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I'm trying to simulate a RF low pass filter in Pspice. The result don't match with my calculations and a filter simulator I found online.

Does anyone know what I'm doing wrong in Pspice?

My source has a 50 ohm resistance. It seems strange that I already have so much attenuation at the input.

The filter is a 5th order Chebyshev filter with maximum 3dB in the passband at 500MHz and 30dB attenuation at 750MHz.

How can I solve my Pspice settings to get a correct result?

EDIT: I tried some different things from the feedback I got here. It's still not showing the right result( see last image.)

Why is there a 6-12dB attenuation in the passband?

Pspice results

Simulator result

enter image description here

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  • \$\begingroup\$ Where’s your signal source resistor? \$\endgroup\$
    – Andy aka
    May 21, 2020 at 18:38
  • \$\begingroup\$ @Andyaka He specified the source's Rser, but it's obscured by the .AC command. OP, your simulation uses linear frequency axis, but you need it logarithmic. Try .ac dec 1001 100meg 10G. Also, the result that you show from the calculator shows a 0 dB peak, which will never happen with passive elements. \$\endgroup\$ May 21, 2020 at 19:38
  • \$\begingroup\$ @aconcernedcitizen I did indeed specified the internal resistance of the source. Although when i define it as an external resistance the results are different. Why i there so much attenuation at the input? I'm not planning to make this filter, this is just an exercise for school. But i don't get it why there is such a difference. Pspice should just give me the simulation as i calculated with a lumped method. \$\endgroup\$ May 21, 2020 at 20:14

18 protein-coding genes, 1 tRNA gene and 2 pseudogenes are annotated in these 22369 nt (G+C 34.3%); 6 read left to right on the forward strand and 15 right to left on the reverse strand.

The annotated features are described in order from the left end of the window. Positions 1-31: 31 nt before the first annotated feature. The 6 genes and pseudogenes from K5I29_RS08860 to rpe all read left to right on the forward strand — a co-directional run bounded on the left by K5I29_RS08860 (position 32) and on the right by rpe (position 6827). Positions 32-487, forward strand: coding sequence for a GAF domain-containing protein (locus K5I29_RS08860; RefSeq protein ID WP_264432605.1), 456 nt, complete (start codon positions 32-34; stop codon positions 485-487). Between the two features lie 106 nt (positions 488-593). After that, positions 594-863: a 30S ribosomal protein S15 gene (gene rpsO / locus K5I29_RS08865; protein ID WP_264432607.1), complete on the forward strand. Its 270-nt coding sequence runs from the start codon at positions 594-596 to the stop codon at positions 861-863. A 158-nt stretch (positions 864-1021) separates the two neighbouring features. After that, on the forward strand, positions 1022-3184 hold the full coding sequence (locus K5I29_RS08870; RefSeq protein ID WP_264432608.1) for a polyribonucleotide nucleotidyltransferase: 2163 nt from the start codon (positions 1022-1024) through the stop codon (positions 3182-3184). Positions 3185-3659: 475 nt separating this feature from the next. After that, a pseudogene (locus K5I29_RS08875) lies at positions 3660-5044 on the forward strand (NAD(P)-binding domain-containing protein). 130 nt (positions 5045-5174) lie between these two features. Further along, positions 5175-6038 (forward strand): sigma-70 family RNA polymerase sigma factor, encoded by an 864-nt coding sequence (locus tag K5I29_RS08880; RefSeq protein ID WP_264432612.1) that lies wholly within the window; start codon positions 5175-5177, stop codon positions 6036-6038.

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You should add a label at least for the plotted waveforms because nobody can tell which node is N002 & co. Also, using passive elements means there is no gain, and thus the output will always be less than the input. What you have there is a voltage divider, followed by another, etc. Even if those are ideal LC elements, the resistive divider formed by the input and output cannot be avoided.

If you mean that you should see the 6 dB at the lowest frequency, then you should simulate to include DC (or closest to it). And, since your filter goes into hundreds of MHz, then a linear scale is better (in the comments I proposed log scale to match the one in the example): .ac lin 1001 1m 1g will allow you to see what you've missed. Using dec (log scale) means every decade there are N points. Using lin (linear) means from start to finish there are N points. Since for this case you want to see pretty much from DC to light, then lin makes more sense, but .AC analysis go very fast and, if you're really in dire need of points, you can choose dec with 10k points; it's overkill for this case, but it's not forbidden or impossible.

filter

If you're expecting the response to be as in the picture you provided, as I said in the comments, they are showing the response of the mathematical formula, which does not include the attenuation given by the I/O impedances:

math

Not lastly, there are some builtin parasitics that may affect the response, but not in this case. If you really want to go pedantic about it, then you can set Rser, Rpar and Cpar for all elements to zero, and for capacitors Lser and Rshunt, too. Also, this is LTspice, not PSpice, and the results are accurate for the given input (same in other SPICE programs).

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